Chinese government regulators had clearer skies and easier breathing in mind in the summer of 2008 when they temporarily shuttered some factories and banished many cars in a pre-Olympic sprint to clean up Beijing's air. And that's what they got.
They were not necessarily planning for something else: an unprecedented experiment using satellites to measure the impact of air pollution controls. Taking advantage of the opportunity, NASA researchers have since analyzed data from NASA's Aura and Terra satellites that show how key pollutants responded to the Olympic restrictions.
According to atmospheric scientist Jacquelyn Witte and colleagues from NASA's Goddard Space Flight Center in Greenbelt, MD., the emission restrictions had an unmistakable impact. During the two months when restrictions were in place, the levels of nitrogen dioxide (NO2) - a noxious gas resulting from fossil fuel combustion (primarily in cars, trucks, and power plants) - plunged nearly 50 percent. Likewise, levels of carbon monoxide (CO) fell about 20 percent.
Witte presented the results on behalf of the team on Dec. 16 at the fall meeting of the American Geophysical Union in San Francisco.
Some scientists have questioned whether Beijing's highly publicized air quality restrictions actually had an impact. This new data shows clearly that they did. "After the authorities lifted the traffic restrictions, the levels of these pollutants shot right back up," Witte noted.
"If you take a wide view, you start to pick up long distance transport of pollutants," Schoeberl said. That seemed to be the case with sulfur dioxide (SO2), which has a longer lifetime in the atmosphere. Although satellites detected reductions in levels of SO2 - a major byproduct of coal-fired power plants and a key ingredient of acid rain - the decline was more widespread due to a larger effort to reduce SO2 emissions across China, explained Kenneth Pickering, another Goddard scientist involved in the research.
Witte and colleagues presume that winds carried SO2 in from the heavily industrialized provinces to the south of Beijing. However, she cautions that it is difficult to capture accurate readings of sulfur dioxide from the satellites due to difficulties detecting the gas low to the ground, where it is most abundant. It's best to consider the SO2 measurements a work in progress, emphasized Pickering.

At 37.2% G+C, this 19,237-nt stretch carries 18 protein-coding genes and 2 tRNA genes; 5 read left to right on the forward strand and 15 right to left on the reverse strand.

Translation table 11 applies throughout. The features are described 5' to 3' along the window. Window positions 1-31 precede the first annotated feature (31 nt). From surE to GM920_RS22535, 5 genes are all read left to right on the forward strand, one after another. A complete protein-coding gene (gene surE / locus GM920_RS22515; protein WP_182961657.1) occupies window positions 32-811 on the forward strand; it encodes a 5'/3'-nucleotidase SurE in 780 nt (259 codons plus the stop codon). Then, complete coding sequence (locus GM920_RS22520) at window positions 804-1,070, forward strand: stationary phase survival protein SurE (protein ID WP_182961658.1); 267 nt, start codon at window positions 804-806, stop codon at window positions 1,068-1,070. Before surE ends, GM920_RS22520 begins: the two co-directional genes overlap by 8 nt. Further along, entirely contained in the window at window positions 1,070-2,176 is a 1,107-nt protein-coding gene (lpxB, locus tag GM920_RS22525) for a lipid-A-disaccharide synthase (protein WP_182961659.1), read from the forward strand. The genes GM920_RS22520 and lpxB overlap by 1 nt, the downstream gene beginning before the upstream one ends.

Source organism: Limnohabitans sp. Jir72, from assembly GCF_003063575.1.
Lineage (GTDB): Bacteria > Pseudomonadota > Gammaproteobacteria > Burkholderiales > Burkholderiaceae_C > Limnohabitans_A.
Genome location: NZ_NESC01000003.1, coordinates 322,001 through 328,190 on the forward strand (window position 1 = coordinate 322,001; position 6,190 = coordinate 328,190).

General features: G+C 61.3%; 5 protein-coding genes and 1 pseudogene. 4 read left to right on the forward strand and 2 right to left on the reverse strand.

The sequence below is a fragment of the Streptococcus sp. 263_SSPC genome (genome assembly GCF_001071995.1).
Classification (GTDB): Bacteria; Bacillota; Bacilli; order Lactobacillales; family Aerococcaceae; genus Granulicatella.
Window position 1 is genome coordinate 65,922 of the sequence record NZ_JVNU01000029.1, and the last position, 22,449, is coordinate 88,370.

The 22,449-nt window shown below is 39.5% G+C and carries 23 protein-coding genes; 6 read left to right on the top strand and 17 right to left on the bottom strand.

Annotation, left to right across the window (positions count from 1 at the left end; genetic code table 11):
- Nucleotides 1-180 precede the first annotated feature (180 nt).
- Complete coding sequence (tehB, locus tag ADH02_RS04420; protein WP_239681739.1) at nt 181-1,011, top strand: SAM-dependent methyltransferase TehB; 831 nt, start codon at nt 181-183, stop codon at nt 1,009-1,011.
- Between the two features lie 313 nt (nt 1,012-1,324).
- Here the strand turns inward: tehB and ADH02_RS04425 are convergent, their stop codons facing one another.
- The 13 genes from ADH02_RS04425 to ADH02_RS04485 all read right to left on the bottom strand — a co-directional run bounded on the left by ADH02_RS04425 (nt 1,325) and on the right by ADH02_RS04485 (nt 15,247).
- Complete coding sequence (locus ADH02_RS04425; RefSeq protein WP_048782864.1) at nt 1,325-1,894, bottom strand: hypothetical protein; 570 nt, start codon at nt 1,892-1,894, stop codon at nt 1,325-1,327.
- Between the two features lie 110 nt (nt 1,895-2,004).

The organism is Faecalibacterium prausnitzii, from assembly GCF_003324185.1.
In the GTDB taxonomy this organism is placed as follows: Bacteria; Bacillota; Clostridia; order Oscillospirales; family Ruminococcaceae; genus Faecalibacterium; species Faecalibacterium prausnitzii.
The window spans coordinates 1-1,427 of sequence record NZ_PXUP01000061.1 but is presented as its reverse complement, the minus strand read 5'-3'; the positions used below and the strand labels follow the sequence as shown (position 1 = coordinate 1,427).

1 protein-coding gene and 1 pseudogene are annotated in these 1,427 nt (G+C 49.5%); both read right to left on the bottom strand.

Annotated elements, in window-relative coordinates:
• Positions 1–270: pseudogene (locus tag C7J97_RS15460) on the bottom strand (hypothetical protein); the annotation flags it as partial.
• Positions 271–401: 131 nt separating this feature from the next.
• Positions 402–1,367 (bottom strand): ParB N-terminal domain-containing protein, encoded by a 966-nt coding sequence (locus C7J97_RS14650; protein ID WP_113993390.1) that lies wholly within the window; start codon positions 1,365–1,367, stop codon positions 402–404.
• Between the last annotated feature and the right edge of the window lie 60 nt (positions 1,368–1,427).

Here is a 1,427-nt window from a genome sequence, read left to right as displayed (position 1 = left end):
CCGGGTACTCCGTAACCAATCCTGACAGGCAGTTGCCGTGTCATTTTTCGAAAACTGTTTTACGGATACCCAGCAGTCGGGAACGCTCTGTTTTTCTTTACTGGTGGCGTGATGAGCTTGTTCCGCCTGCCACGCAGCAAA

Until recently, it's been difficult to improve atmospheric composition and chemistry models because scientists have had difficulty correlating "bottom up" estimates of total emissions - tallies of likely pollution sources, such as the number of cars on the road or the amount of coal burned - with "top down" observations from instruments on satellites. According to Pickering, data from the Netherlands-supplied Ozone Monitoring Instrument (OMI) on Aura and the Measurement of Pollution in the Troposphere (MOPITT) instrument on Terra help significantly.
Still, it will take a few years for the research team - which includes investigators from the University of Iowa and Argonne National Laboratory in Illinois - to perfect and finalize the models.
The team is sharing its findings with colleagues from Tsinghua University in China. "They are very interested in what we're finding," says Pickering, noting that the data from Aura and Terra are unique and will help scientists devise more accurate ways to quantify and evaluate ongoing efforts to reduce emissions.
China is currently in the midst of a sustained effort to reduce sulfur dioxide, according to the Xinhua News Agency. Officials recently decided to reinstitute a less stringent version of the Olympic driving restrictions, requiring most cars to stay off the road at least one day each week, the agency reported in October.
Sorting out what's happening over Beijing is just the beginning, says Greg Carmichael, a professor of chemical and biochemical engineering at the University of Iowa. The procedures demonstrated here, he said, offer the capability to detect emission changes and improve models the world over.